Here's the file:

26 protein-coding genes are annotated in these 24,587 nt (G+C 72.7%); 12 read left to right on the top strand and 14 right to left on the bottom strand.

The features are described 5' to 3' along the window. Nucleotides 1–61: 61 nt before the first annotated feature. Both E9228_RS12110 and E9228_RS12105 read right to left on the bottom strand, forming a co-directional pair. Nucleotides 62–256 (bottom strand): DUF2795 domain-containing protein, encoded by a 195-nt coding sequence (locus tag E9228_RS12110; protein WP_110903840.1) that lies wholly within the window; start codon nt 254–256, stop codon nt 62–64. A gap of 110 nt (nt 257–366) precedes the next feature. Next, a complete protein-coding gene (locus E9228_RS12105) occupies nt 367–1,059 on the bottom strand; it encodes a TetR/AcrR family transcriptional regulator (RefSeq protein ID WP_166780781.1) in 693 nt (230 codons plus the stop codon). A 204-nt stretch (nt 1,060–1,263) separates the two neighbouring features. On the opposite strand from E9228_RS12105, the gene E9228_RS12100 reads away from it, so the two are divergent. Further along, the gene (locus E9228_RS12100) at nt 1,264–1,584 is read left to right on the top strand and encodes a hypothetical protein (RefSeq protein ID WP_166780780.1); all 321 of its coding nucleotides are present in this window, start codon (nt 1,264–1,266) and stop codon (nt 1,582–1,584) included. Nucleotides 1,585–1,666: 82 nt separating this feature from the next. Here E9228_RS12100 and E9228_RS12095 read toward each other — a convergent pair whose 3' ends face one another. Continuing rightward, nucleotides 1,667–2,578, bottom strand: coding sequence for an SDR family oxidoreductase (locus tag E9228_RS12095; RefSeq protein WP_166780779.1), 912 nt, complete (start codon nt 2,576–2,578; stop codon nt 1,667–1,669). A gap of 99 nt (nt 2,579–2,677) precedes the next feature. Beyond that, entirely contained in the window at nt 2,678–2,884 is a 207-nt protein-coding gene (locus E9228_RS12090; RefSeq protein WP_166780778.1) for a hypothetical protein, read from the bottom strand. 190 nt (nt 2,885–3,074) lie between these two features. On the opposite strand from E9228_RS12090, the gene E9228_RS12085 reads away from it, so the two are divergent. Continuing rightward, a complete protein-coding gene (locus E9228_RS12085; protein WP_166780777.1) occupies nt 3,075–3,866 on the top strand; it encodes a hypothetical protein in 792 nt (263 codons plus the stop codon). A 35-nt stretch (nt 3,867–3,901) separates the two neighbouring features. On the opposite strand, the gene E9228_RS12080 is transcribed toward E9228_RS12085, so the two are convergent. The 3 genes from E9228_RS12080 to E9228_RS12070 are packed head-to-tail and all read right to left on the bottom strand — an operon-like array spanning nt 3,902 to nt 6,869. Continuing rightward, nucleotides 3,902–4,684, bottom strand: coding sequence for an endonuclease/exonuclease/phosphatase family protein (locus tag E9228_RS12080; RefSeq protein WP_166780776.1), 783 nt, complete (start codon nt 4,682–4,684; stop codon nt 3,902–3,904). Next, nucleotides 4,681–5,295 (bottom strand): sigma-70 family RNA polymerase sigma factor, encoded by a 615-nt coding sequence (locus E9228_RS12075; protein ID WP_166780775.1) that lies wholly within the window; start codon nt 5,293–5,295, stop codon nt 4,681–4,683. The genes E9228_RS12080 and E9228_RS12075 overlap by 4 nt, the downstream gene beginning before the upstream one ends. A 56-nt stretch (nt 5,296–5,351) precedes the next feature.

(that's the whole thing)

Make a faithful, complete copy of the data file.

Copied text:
26 protein-coding genes are annotated in these 24,587 nt (G+C 72.7%); 12 read left to right on the top strand and 14 right to left on the bottom strand.

The features are described 5' to 3' along the window. Nucleotides 1–61: 61 nt before the first annotated feature. Both E9228_RS12110 and E9228_RS12105 read right to left on the bottom strand, forming a co-directional pair. Nucleotides 62–256 (bottom strand): DUF2795 domain-containing protein, encoded by a 195-nt coding sequence (locus tag E9228_RS12110; protein WP_110903840.1) that lies wholly within the window; start codon nt 254–256, stop codon nt 62–64. A gap of 110 nt (nt 257–366) precedes the next feature. Next, a complete protein-coding gene (locus E9228_RS12105) occupies nt 367–1,059 on the bottom strand; it encodes a TetR/AcrR family transcriptional regulator (RefSeq protein ID WP_166780781.1) in 693 nt (230 codons plus the stop codon). A 204-nt stretch (nt 1,060–1,263) separates the two neighbouring features. On the opposite strand from E9228_RS12105, the gene E9228_RS12100 reads away from it, so the two are divergent. Further along, the gene (locus E9228_RS12100) at nt 1,264–1,584 is read left to right on the top strand and encodes a hypothetical protein (RefSeq protein ID WP_166780780.1); all 321 of its coding nucleotides are present in this window, start codon (nt 1,264–1,266) and stop codon (nt 1,582–1,584) included. Nucleotides 1,585–1,666: 82 nt separating this feature from the next. Here E9228_RS12100 and E9228_RS12095 read toward each other — a convergent pair whose 3' ends face one another. Continuing rightward, nucleotides 1,667–2,578, bottom strand: coding sequence for an SDR family oxidoreductase (locus tag E9228_RS12095; RefSeq protein WP_166780779.1), 912 nt, complete (start codon nt 2,576–2,578; stop codon nt 1,667–1,669). A gap of 99 nt (nt 2,579–2,677) precedes the next feature. Beyond that, entirely contained in the window at nt 2,678–2,884 is a 207-nt protein-coding gene (locus E9228_RS12090; RefSeq protein WP_166780778.1) for a hypothetical protein, read from the bottom strand. 190 nt (nt 2,885–3,074) lie between these two features. On the opposite strand from E9228_RS12090, the gene E9228_RS12085 reads away from it, so the two are divergent. Continuing rightward, a complete protein-coding gene (locus E9228_RS12085; protein WP_166780777.1) occupies nt 3,075–3,866 on the top strand; it encodes a hypothetical protein in 792 nt (263 codons plus the stop codon). A 35-nt stretch (nt 3,867–3,901) separates the two neighbouring features. On the opposite strand, the gene E9228_RS12080 is transcribed toward E9228_RS12085, so the two are convergent. The 3 genes from E9228_RS12080 to E9228_RS12070 are packed head-to-tail and all read right to left on the bottom strand — an operon-like array spanning nt 3,902 to nt 6,869. Continuing rightward, nucleotides 3,902–4,684, bottom strand: coding sequence for an endonuclease/exonuclease/phosphatase family protein (locus tag E9228_RS12080; RefSeq protein WP_166780776.1), 783 nt, complete (start codon nt 4,682–4,684; stop codon nt 3,902–3,904). Next, nucleotides 4,681–5,295 (bottom strand): sigma-70 family RNA polymerase sigma factor, encoded by a 615-nt coding sequence (locus E9228_RS12075; protein ID WP_166780775.1) that lies wholly within the window; start codon nt 5,293–5,295, stop codon nt 4,681–4,683. The genes E9228_RS12080 and E9228_RS12075 overlap by 4 nt, the downstream gene beginning before the upstream one ends. A 56-nt stretch (nt 5,296–5,351) precedes the next feature.